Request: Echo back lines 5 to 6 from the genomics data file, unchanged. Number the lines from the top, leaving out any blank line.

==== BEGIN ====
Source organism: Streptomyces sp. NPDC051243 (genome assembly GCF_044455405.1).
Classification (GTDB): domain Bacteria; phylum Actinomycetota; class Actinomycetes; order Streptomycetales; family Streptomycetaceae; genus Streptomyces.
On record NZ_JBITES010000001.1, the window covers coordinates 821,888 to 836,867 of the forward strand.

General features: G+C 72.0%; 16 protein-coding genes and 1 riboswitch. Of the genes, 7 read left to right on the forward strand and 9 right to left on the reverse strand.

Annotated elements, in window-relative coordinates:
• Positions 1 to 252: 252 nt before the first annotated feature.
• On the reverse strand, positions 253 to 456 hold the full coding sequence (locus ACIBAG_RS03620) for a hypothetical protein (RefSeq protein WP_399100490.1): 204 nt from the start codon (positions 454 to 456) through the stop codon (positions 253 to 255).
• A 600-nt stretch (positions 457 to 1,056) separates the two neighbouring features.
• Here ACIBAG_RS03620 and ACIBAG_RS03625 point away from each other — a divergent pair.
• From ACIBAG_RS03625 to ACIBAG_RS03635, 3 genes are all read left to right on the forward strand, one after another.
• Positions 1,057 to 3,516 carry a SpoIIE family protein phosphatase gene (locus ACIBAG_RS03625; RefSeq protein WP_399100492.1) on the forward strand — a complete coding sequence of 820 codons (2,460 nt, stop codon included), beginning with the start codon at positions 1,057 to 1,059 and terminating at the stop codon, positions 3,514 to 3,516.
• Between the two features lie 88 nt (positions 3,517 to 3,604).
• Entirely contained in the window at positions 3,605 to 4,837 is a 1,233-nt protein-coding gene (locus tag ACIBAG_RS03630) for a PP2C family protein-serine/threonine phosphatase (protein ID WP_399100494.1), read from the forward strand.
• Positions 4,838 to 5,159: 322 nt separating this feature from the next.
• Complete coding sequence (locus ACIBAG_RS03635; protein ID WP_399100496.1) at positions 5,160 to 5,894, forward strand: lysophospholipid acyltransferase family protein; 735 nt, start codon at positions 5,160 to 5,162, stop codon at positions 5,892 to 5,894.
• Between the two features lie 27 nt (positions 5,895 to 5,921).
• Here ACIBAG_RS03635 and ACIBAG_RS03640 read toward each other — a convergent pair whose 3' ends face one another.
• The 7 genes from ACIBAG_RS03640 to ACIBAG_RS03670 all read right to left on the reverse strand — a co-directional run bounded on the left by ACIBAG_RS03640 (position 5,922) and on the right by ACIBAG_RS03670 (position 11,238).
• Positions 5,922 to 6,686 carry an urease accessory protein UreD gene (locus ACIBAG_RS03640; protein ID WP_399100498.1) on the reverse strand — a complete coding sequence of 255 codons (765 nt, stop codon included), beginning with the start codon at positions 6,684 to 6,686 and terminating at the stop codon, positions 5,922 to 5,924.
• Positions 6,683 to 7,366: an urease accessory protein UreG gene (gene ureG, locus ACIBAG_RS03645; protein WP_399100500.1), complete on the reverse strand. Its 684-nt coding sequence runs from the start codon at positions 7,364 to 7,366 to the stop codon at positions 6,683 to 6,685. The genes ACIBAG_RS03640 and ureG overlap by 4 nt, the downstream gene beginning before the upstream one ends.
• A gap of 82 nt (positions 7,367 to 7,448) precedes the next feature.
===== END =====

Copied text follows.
Annotated elements, in window-relative coordinates:
• Positions 1 to 252: 252 nt before the first annotated feature.